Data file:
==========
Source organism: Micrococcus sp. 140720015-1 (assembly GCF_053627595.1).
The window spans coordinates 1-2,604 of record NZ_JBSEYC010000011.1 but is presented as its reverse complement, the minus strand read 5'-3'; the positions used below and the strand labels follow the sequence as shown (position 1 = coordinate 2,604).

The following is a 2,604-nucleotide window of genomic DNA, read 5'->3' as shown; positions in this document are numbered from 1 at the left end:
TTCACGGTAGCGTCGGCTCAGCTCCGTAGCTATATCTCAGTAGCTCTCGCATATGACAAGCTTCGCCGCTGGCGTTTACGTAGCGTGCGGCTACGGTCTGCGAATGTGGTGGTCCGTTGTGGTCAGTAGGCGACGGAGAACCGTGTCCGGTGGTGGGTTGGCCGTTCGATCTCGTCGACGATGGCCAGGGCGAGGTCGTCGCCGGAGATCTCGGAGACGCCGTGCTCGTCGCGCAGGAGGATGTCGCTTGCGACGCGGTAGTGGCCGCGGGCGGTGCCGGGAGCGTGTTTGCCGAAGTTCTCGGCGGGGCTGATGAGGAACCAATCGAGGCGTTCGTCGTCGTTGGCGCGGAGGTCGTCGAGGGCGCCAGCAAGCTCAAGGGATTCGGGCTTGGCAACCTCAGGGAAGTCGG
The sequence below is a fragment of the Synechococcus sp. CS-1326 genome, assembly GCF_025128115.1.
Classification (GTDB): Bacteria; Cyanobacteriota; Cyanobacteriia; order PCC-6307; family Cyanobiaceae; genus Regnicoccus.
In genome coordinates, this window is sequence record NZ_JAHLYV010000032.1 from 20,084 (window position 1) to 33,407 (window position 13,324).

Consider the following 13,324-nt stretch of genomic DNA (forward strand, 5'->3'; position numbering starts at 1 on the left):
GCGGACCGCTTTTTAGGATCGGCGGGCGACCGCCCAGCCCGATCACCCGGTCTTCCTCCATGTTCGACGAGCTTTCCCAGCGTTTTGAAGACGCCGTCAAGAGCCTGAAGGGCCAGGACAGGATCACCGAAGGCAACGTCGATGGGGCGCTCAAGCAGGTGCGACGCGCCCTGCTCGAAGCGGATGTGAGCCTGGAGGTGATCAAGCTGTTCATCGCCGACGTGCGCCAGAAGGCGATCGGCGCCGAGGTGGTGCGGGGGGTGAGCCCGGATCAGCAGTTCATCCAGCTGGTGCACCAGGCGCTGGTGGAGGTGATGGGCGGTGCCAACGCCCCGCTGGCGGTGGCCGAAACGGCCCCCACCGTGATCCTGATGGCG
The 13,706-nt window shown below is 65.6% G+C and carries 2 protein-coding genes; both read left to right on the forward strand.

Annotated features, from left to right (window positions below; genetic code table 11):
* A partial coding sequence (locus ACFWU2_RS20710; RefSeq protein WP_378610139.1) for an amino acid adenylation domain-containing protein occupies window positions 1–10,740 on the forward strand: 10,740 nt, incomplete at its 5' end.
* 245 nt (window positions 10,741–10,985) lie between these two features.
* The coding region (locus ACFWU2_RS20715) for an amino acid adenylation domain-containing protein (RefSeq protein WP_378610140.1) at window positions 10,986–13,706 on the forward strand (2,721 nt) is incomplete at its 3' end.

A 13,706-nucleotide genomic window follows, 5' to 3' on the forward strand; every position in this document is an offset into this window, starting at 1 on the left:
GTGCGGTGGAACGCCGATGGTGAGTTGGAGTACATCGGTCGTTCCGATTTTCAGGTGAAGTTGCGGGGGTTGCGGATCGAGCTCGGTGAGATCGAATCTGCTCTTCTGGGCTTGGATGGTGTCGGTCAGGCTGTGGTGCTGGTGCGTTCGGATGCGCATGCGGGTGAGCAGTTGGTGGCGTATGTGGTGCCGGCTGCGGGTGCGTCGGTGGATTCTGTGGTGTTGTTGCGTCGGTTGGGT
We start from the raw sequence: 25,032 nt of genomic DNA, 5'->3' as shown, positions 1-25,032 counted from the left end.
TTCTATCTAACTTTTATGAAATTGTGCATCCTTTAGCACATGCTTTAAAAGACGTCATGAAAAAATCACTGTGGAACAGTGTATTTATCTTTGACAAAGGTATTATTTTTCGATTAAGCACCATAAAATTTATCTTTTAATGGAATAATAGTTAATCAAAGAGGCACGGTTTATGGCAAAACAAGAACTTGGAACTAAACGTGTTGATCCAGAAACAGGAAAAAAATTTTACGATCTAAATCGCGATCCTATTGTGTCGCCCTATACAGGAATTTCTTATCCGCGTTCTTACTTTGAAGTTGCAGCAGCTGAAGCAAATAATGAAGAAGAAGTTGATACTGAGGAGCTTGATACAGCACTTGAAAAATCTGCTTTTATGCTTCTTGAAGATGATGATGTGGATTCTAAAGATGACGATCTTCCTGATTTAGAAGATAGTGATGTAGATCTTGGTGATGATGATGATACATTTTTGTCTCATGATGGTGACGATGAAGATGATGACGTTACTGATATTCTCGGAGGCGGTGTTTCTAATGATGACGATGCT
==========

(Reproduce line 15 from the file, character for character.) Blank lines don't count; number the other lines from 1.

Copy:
A 13,706-nucleotide genomic window follows, 5' to 3' on the forward strand; every position in this document is an offset into this window, starting at 1 on the left: